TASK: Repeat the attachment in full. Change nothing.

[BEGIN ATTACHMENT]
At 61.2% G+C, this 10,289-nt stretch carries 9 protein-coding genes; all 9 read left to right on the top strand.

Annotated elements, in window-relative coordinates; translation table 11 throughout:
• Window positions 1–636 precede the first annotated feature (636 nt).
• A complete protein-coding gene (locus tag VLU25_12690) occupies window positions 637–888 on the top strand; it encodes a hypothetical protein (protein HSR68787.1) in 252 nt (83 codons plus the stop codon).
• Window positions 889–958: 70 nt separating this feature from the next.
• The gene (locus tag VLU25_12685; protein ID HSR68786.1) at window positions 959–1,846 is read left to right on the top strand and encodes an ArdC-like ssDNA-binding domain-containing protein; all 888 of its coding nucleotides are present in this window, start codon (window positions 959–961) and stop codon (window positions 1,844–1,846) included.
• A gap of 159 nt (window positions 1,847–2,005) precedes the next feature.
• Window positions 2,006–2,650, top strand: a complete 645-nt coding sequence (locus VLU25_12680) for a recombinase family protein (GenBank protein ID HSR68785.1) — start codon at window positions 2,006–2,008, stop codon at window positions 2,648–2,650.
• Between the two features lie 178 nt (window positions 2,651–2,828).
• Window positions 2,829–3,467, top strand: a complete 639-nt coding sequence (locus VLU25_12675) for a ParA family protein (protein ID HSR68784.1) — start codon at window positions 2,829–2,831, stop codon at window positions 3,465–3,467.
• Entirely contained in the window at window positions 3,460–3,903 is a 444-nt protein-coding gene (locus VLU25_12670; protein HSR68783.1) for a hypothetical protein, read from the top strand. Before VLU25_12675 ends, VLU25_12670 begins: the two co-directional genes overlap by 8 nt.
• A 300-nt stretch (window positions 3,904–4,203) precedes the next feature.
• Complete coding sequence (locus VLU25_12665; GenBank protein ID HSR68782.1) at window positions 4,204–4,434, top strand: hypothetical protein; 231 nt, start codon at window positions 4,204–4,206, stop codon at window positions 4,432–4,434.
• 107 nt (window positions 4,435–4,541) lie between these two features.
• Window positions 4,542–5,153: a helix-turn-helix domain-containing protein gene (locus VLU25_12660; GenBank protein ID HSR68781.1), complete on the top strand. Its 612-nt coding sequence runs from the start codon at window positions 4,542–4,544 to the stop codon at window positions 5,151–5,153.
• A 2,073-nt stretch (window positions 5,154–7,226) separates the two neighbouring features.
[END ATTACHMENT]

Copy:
At 61.2% G+C, this 10,289-nt stretch carries 9 protein-coding genes; all 9 read left to right on the top strand.

Annotated elements, in window-relative coordinates; translation table 11 throughout:
• Window positions 1–636 precede the first annotated feature (636 nt).
• A complete protein-coding gene (locus tag VLU25_12690) occupies window positions 637–888 on the top strand; it encodes a hypothetical protein (protein HSR68787.1) in 252 nt (83 codons plus the stop codon).
• Window positions 889–958: 70 nt separating this feature from the next.
• The gene (locus tag VLU25_12685; protein ID HSR68786.1) at window positions 959–1,846 is read left to right on the top strand and encodes an ArdC-like ssDNA-binding domain-containing protein; all 888 of its coding nucleotides are present in this window, start codon (window positions 959–961) and stop codon (window positions 1,844–1,846) included.
• A gap of 159 nt (window positions 1,847–2,005) precedes the next feature.
• Window positions 2,006–2,650, top strand: a complete 645-nt coding sequence (locus VLU25_12680) for a recombinase family protein (GenBank protein ID HSR68785.1) — start codon at window positions 2,006–2,008, stop codon at window positions 2,648–2,650.
• Between the two features lie 178 nt (window positions 2,651–2,828).
• Window positions 2,829–3,467, top strand: a complete 639-nt coding sequence (locus VLU25_12675) for a ParA family protein (protein ID HSR68784.1) — start codon at window positions 2,829–2,831, stop codon at window positions 3,465–3,467.
• Entirely contained in the window at window positions 3,460–3,903 is a 444-nt protein-coding gene (locus VLU25_12670; protein HSR68783.1) for a hypothetical protein, read from the top strand. Before VLU25_12675 ends, VLU25_12670 begins: the two co-directional genes overlap by 8 nt.
• A 300-nt stretch (window positions 3,904–4,203) precedes the next feature.
• Complete coding sequence (locus VLU25_12665; GenBank protein ID HSR68782.1) at window positions 4,204–4,434, top strand: hypothetical protein; 231 nt, start codon at window positions 4,204–4,206, stop codon at window positions 4,432–4,434.
• 107 nt (window positions 4,435–4,541) lie between these two features.
• Window positions 4,542–5,153: a helix-turn-helix domain-containing protein gene (locus VLU25_12660; GenBank protein ID HSR68781.1), complete on the top strand. Its 612-nt coding sequence runs from the start codon at window positions 4,542–4,544 to the stop codon at window positions 5,151–5,153.
• A 2,073-nt stretch (window positions 5,154–7,226) separates the two neighbouring features.